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The Gray Areas in the US Tax Reform Proposal


Oct. 17 2017, Updated 3:36 p.m. ET

Other proposed tax reforms

The United States has not implemented meaningful tax reform in more than 30 years, although many reforms were proposed. Over the past three years, two major proposals have emerged—one by former House Ways and Means Committee chairman Dave Camp and the second by former President Barack Obama.

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The Camp proposal

Under Camp’s plan proposed in 2014, the corporate tax rate would be reduced to 25%, close to the Republicans’ proposal of a 20% corporate tax rate. On foreign earnings, Camp proposed a tax exemption on 95% of repatriated overseas earnings.

He added a “round-tripping” provision, in which US companies are charged corporate tax on income earned from the sale of imported goods in the US.

The idea behind this plan was to discourage US companies from manufacturing abroad just to reduce their taxes. Although the intention is good, these US companies would pay the penalty.

For example, a European company would manufacture goods in Ireland and sell them in the US but only pay 12.5% tax in Ireland. On the other hand, a US company would pay a 25% tax—the 12.5% Irish tax and the balance of 12.5% in the US.

US semiconductor companies such as NVIDIA (NVDA) and Advanced Micro Devices (AMD) manufacture their chips in South Korea and Taiwan (EWT), which is cost-effective. These companies sell the chips in the US and around the world.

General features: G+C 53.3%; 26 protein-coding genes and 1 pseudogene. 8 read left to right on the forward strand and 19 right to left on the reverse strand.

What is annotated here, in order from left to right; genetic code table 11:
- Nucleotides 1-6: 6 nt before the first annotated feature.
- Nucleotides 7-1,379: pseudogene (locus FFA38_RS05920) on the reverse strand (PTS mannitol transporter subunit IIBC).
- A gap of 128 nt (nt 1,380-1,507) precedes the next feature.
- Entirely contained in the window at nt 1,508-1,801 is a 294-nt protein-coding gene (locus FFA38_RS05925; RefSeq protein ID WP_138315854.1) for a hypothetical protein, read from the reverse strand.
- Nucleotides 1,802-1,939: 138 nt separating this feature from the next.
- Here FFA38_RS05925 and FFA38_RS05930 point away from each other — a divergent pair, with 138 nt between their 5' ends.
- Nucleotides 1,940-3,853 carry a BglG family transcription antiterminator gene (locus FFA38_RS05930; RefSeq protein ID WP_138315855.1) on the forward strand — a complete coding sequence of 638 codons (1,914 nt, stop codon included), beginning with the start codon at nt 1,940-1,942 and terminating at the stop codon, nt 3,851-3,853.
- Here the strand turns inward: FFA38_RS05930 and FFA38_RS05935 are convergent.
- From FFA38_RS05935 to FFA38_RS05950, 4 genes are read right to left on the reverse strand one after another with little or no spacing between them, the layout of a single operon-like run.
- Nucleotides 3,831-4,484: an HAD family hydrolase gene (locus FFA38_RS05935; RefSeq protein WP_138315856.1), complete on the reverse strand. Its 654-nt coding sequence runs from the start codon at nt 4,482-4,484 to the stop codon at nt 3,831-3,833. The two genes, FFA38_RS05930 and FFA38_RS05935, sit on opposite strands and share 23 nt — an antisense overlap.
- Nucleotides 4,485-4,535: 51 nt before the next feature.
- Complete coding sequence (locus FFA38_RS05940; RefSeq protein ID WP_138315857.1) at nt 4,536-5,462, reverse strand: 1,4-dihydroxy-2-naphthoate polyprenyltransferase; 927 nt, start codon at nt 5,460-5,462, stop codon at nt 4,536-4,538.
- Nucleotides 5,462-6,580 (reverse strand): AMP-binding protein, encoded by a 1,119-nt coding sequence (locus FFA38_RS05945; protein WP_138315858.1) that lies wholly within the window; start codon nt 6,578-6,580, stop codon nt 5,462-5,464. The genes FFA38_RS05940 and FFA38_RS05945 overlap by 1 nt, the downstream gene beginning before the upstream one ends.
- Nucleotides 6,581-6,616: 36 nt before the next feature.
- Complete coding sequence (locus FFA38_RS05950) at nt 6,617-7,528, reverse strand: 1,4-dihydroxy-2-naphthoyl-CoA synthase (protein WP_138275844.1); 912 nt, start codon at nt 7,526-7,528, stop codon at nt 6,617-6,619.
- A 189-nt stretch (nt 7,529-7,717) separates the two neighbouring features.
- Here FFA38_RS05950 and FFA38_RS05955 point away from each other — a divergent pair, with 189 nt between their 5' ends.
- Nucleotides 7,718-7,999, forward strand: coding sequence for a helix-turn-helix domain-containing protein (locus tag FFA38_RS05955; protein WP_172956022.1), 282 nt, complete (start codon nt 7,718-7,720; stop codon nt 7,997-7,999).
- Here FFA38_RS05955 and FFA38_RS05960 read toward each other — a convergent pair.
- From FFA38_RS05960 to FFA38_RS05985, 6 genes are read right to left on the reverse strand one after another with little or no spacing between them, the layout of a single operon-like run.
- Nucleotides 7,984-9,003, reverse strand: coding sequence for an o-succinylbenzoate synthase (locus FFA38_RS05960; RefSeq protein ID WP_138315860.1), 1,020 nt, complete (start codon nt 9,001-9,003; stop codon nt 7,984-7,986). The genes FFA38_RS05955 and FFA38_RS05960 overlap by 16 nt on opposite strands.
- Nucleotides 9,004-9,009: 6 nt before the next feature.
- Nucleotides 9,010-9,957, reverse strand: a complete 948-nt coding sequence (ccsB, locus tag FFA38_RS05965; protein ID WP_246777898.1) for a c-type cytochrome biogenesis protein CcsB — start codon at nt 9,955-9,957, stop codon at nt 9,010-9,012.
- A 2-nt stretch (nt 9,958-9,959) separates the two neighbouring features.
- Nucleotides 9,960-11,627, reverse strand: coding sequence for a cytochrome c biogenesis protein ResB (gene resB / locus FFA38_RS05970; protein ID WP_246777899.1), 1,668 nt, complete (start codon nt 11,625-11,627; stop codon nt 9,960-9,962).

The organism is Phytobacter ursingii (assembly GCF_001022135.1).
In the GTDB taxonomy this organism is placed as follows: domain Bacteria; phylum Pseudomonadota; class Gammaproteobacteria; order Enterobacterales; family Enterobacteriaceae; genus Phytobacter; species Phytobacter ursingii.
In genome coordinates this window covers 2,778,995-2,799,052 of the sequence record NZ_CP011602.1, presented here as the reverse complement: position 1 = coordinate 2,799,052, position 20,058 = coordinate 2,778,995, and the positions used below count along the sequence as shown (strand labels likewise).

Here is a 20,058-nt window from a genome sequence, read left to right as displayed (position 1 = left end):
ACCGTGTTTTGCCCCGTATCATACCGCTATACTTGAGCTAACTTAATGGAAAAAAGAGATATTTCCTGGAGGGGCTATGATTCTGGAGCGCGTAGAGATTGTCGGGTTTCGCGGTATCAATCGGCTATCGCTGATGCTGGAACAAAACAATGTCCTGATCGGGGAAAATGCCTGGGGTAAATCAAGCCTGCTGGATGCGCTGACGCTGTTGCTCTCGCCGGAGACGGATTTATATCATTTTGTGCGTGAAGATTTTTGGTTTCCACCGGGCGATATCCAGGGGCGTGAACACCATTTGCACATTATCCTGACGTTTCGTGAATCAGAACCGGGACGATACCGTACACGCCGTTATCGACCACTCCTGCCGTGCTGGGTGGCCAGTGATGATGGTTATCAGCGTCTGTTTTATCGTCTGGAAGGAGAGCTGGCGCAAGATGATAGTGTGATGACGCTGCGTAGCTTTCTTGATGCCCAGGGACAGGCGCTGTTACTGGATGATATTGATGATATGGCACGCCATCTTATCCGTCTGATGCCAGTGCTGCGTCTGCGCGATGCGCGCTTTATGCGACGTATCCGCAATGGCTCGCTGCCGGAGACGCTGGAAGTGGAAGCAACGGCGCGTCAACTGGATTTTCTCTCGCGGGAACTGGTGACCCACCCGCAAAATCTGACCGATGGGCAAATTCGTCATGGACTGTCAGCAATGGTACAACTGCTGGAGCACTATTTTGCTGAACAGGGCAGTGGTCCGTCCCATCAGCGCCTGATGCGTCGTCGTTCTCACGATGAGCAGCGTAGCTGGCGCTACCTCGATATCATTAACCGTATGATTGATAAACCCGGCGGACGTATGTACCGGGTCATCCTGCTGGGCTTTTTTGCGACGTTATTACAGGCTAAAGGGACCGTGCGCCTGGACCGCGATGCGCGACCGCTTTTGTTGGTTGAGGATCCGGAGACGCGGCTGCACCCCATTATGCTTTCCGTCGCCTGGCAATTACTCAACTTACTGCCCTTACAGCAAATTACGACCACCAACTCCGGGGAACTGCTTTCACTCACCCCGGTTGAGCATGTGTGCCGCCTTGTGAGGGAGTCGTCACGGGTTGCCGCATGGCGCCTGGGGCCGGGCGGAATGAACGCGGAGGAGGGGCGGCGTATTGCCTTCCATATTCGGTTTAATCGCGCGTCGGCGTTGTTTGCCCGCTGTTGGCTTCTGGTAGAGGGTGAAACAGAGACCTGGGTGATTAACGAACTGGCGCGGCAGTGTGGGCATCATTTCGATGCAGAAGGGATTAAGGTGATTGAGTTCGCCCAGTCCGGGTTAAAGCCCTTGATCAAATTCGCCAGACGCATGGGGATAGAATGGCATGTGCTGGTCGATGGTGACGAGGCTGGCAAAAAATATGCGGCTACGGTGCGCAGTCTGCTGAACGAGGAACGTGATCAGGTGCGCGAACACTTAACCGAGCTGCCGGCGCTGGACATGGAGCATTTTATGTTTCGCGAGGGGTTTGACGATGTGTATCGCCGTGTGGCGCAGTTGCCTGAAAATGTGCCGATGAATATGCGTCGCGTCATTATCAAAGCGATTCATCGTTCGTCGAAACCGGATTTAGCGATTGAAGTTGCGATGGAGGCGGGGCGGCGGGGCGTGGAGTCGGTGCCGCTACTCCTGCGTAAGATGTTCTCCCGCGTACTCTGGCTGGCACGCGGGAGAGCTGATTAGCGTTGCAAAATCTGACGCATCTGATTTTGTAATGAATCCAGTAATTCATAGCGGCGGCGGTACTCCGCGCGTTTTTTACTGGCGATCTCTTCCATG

The new White House proposal is silent about the tax rate on the sale of imported goods in the US. As the proposal is thinly detailed, there are concerns that Congress would add this tax to increase its corporate tax base.

The Obama proposal

Under the Obama plan proposed in his fiscal 2016 budget, there would be no tax exemption on foreign earnings. Instead, a minimum tax would apply to overseas profits earned so far.

Under the plan, US companies would not be charged additional US corporate taxes on income from higher-tax countries like Germany. However, they would pay the additional US corporate tax on income from lower-tax countries like Ireland.

Unlike Camp’s proposal, Obama’s proposal levies tax not only on goods sold in the US but also on goods supplied worldwide. Under Obama’s proposal, US companies would pay a higher corporate tax than they do today.

The new Republican framework proposes a minimum tax on active overseas earnings but does not specify the reduced rate. Such a thinly briefed proposal makes it difficult to analyze how the new reform would impact US companies.

We’ll look at other aspects of the new proposal in the next article.


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